‘Miss Peregrine’s Home for Peculiar Children’

Riggs’ debut novel is less than peculiar

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Derby Roan, Section and Copy Editor

‘Miss Peregrine’s Home for Peculiar Children,’ the debut book of blogger-turned-novelist Ransom Riggs is hitting the big screen Sept. 30. Before watching the movie, it’s a good idea to take a look at the book that inspired it.
Sadly, this book was less than inspiring to read. This is the story of a group of children with strange abilities caught in a time loop and the boy who discovers their world. The writing style is very typical of young adult novels in the fact that it’s easy to read, sometimes too easy, spoon-feeding readers what they already understand. And, the book is overall pretty disconnected. While the creepy, vintage pictures make it easier to overlook the lack of connectedness throughout the novel, there’s no denying that it’s just not all there.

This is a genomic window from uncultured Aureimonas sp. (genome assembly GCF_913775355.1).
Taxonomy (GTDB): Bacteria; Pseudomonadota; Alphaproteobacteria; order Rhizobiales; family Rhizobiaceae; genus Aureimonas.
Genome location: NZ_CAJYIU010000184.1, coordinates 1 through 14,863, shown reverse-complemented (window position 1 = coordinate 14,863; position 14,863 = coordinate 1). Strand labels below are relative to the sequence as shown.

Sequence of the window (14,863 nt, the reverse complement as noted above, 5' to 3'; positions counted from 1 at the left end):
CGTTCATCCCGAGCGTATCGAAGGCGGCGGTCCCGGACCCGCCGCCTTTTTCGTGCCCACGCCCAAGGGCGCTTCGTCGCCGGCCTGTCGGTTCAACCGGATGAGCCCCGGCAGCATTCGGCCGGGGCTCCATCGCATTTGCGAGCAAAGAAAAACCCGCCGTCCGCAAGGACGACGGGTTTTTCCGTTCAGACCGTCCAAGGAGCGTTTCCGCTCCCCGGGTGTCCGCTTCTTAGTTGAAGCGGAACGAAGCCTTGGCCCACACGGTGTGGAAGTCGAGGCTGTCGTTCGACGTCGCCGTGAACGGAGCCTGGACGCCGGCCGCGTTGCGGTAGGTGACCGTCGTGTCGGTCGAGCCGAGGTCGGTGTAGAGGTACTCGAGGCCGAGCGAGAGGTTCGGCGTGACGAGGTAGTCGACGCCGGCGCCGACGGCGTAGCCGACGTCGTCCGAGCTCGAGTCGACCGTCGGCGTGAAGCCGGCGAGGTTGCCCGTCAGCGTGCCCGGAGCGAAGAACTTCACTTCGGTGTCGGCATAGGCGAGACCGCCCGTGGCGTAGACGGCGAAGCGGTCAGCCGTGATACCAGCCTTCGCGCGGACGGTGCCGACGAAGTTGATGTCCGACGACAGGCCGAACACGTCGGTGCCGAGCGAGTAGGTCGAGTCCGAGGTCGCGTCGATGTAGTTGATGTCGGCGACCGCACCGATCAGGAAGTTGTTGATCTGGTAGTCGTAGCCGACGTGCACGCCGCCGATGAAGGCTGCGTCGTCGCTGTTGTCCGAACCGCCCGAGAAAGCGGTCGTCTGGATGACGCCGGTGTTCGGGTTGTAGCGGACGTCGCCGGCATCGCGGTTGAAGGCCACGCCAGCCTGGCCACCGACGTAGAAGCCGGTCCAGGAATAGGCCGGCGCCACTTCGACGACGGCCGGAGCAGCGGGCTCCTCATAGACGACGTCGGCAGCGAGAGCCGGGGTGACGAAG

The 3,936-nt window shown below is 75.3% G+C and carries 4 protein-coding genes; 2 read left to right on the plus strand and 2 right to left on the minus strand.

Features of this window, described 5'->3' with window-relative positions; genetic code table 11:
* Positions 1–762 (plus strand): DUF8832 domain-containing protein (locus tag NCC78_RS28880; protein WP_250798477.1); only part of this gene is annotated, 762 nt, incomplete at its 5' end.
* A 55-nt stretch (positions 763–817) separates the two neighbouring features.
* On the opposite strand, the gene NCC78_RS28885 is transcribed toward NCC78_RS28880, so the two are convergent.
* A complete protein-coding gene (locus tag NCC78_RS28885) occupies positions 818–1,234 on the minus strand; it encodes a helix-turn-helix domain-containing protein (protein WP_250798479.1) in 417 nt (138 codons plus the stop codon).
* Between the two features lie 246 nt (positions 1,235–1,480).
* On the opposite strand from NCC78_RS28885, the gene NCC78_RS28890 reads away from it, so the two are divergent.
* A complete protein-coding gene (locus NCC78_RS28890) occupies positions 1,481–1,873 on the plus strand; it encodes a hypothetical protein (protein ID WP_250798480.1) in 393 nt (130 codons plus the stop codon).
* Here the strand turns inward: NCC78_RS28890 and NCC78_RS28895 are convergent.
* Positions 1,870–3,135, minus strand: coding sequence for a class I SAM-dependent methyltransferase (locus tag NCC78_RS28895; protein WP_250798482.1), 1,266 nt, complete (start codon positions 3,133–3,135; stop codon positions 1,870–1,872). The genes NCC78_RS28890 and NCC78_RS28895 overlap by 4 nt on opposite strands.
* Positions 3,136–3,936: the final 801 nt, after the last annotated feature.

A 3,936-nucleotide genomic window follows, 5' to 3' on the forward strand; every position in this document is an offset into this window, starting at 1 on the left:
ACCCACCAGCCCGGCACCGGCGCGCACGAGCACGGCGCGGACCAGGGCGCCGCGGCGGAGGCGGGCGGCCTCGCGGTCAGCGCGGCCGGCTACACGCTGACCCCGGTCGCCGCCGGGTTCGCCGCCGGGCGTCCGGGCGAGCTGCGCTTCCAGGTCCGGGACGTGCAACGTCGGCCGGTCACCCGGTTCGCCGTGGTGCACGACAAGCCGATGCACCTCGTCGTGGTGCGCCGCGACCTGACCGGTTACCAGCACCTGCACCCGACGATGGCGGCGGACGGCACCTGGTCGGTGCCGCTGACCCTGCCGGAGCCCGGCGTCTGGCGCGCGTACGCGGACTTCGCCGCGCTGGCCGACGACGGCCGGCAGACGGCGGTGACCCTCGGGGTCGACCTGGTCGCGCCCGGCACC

While the basis of the story is interesting, it’s not necessarily original. A group of young people with extraordinary powers, brought together to be kept safe from the outside world, waiting for the day they can use their powers for something good. That sounds cool, right? But, I think I’ve heard that story. Oh yeah, that’s the plot of X-Men.
‘Miss Peregrine’ was an easy read, and was pretty entertaining. I’d call it good if I wasn’t so picky. If you’re looking for a casual read that’s easy to pick up and put down, this is the book for you.

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